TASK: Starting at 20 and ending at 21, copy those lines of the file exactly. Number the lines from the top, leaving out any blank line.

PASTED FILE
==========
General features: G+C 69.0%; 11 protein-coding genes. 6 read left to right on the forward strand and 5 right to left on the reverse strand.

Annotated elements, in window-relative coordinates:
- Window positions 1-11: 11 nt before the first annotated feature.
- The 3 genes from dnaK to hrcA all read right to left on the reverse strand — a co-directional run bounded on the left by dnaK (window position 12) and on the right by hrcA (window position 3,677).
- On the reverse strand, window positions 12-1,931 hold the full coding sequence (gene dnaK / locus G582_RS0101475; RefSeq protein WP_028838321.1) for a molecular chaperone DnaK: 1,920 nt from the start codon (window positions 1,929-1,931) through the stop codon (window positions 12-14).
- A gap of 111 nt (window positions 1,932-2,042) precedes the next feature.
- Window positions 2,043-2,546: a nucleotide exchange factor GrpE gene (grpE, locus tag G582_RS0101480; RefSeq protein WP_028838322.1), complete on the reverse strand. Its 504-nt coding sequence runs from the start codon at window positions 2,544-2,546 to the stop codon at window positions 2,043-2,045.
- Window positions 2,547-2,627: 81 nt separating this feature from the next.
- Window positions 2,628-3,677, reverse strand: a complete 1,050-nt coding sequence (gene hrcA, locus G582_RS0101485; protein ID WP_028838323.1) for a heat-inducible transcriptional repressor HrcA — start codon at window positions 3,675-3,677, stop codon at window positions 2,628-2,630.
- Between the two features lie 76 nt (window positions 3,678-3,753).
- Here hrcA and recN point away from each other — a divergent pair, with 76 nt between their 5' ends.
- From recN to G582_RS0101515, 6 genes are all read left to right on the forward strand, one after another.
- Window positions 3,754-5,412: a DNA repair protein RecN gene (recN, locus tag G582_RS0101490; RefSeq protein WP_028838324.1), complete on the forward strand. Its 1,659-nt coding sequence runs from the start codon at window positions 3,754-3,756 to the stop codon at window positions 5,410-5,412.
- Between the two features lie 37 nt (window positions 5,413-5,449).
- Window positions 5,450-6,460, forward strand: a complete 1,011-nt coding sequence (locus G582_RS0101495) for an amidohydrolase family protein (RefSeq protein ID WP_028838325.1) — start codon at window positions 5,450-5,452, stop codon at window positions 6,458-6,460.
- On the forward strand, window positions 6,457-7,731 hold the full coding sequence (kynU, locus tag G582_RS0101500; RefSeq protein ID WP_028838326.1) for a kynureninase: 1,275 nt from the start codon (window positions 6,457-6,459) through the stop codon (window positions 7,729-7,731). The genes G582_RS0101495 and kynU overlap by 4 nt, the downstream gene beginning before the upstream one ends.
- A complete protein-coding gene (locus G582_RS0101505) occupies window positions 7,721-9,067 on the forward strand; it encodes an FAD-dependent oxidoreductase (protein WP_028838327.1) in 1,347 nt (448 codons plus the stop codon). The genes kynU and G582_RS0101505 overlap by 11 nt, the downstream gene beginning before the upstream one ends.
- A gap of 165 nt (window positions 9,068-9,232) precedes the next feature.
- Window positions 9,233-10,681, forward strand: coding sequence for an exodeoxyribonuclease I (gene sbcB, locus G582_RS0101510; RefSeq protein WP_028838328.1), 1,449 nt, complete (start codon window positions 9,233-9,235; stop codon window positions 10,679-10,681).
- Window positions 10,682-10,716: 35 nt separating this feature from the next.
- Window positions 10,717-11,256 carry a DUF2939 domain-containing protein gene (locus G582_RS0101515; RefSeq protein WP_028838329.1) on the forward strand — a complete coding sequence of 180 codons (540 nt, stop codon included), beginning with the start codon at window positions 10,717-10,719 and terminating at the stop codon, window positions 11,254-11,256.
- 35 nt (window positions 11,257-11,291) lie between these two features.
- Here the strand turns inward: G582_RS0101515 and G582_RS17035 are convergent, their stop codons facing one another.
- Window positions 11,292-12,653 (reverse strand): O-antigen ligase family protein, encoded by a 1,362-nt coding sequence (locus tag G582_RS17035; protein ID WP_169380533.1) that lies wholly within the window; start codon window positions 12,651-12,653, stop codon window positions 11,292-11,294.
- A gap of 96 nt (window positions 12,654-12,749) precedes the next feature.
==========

- Window positions 10,682-10,716: 35 nt separating this feature from the next.
- Window positions 10,717-11,256 carry a DUF2939 domain-containing protein gene (locus G582_RS0101515; RefSeq protein WP_028838329.1) on the forward strand — a complete coding sequence of 180 codons (540 nt, stop codon included), beginning with the start codon at window positions 10,717-10,719 and terminating at the stop codon, window positions 11,254-11,256.